Organizational Structure at a Small Law Firm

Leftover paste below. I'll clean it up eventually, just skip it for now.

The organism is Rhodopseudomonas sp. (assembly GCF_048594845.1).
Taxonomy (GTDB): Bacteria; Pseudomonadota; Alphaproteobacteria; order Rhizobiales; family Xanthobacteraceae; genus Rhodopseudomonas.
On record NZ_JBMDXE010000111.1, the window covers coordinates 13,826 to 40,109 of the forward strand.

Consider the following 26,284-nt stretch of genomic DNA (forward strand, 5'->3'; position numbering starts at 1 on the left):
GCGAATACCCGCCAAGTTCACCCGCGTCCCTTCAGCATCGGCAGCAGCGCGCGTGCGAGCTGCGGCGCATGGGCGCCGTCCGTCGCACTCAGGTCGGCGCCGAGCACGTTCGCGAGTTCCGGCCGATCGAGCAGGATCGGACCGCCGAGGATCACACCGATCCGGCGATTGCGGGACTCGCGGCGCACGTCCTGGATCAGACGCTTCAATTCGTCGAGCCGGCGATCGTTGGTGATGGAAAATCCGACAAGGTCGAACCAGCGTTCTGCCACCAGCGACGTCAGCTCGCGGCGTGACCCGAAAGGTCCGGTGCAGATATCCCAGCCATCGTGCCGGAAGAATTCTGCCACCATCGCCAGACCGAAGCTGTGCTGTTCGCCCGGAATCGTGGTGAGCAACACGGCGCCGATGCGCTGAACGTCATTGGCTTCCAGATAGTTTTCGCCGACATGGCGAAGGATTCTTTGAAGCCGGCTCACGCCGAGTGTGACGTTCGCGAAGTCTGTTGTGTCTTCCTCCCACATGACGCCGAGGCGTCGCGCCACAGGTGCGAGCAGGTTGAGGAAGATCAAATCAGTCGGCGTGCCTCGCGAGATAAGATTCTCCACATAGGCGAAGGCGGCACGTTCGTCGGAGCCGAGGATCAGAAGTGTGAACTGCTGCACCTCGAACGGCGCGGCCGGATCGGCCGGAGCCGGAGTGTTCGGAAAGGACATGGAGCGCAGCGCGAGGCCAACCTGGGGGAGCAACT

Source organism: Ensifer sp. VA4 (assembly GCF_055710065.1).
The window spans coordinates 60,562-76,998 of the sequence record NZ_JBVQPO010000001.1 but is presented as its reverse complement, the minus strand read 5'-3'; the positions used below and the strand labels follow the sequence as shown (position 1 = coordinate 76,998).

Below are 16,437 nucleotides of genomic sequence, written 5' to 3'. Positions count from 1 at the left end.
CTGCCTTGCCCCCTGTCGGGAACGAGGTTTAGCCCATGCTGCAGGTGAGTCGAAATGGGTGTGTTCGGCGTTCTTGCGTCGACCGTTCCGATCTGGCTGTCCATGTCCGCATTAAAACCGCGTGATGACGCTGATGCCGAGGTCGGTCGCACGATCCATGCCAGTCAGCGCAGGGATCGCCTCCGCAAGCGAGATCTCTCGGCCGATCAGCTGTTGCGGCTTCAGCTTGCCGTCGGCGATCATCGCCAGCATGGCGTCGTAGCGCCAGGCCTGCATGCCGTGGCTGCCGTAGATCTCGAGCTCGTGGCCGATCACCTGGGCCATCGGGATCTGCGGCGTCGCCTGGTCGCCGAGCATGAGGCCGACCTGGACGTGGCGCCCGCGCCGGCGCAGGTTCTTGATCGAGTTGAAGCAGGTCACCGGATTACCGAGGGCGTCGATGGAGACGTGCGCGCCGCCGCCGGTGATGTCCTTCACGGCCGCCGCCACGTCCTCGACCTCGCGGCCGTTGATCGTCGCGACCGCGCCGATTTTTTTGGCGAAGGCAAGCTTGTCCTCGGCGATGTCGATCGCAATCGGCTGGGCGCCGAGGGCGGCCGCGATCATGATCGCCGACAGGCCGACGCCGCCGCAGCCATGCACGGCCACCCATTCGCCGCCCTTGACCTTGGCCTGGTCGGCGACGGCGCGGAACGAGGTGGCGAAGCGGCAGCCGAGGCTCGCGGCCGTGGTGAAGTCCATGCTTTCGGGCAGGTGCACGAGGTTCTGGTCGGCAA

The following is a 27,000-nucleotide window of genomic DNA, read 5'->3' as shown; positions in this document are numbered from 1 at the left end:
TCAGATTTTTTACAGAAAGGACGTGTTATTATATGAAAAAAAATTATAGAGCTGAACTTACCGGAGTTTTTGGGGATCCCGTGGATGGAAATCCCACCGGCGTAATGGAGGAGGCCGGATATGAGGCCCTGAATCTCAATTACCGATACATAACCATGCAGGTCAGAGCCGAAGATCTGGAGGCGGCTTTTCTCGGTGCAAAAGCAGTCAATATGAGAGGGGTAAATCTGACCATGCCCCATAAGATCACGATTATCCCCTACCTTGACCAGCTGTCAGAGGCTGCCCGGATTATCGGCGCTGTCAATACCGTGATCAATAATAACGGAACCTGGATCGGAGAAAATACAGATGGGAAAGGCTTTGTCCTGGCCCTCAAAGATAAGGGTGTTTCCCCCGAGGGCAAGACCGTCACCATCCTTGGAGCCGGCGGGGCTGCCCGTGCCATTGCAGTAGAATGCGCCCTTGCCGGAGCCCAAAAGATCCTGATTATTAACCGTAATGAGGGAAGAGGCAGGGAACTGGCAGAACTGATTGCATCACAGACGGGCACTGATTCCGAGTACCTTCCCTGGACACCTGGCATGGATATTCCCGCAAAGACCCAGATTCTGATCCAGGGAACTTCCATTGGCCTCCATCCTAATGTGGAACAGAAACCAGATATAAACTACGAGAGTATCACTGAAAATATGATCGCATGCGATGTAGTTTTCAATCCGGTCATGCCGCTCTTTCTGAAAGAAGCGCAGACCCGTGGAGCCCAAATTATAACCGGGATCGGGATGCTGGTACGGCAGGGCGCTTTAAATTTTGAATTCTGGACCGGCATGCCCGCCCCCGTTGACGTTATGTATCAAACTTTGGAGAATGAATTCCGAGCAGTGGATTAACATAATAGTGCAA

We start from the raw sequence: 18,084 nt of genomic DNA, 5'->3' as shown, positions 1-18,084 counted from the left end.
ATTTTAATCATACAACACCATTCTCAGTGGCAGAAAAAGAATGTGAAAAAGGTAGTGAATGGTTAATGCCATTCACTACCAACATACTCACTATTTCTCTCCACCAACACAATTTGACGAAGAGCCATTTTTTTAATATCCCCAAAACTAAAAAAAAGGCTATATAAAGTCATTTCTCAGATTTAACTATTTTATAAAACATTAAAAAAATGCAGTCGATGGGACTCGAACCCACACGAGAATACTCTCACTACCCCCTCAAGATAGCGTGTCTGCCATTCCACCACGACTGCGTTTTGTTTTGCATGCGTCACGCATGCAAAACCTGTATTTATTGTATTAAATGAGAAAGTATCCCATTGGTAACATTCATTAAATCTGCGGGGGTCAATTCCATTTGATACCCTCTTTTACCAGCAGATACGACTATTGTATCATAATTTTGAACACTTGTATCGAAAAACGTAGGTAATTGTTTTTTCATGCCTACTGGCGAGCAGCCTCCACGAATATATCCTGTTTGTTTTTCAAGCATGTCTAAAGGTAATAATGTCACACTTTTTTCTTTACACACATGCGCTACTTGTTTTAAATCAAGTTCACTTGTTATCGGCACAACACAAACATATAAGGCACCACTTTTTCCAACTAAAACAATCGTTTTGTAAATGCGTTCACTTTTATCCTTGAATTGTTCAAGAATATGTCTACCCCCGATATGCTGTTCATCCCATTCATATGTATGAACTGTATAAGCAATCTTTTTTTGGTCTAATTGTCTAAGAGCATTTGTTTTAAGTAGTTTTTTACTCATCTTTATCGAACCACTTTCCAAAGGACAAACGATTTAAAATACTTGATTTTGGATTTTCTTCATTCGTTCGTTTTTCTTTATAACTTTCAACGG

One aspect of the organizational structure at my site is the important context of its founding. Asurest was founded by an alumni of the Jepson School of Leadership Studies and therefore the values which Jepson students are taught about leadership are inherently built into the structure of the workplace. One example of this is that leadership consistently makes an effort to communicate and collaborate with the entire site. The ideas of everyone are freely permitted to entire the discussion and valued when making decisions. Another example is that Asurest defies the traditional norms of the industry in the way that they operate. The typical perception of law is that it is expensive and often unattainable. However, the history of Asurest’s founding and the site’s connection to leadership studies meant that the site strove to change these norms. Asurest offers late meeting hours for clients with multiple jobs, cheaper rates, and provided online meeting opportunities even prior to COVID-19. This also leads me to discuss the second aspect of Asurest’s organizational structure which is how people at my site interacted both formally and informally during the time that I spent there. On a typical day, my informal communication with Asurest came at the beginning of the day. I would talk with my site supervisor to see the plan for the day. We would casually discuss which meetings were planned as well as the expectations for each one. Formal communication occurred when I could sit in on client meetings during the day, as well as during meetings with our social media assistant. Occasionally, depending on the meetings during the day, I could talk to my site supervisor casually to reflect on what happened during the meetings I attended. The combination of formal and informal communication helped me to feel like a real part of the company as well as providing me with the information I needed to understand estate planning law. These aspects of organization at Asurest made my experience interning in the field of law, a field that had the potential to be overwhelming for an undergraduate student, attainable. I recognize that it is these small details in how a company is organized that alter crucial elements of how they are perceived both internally and externally.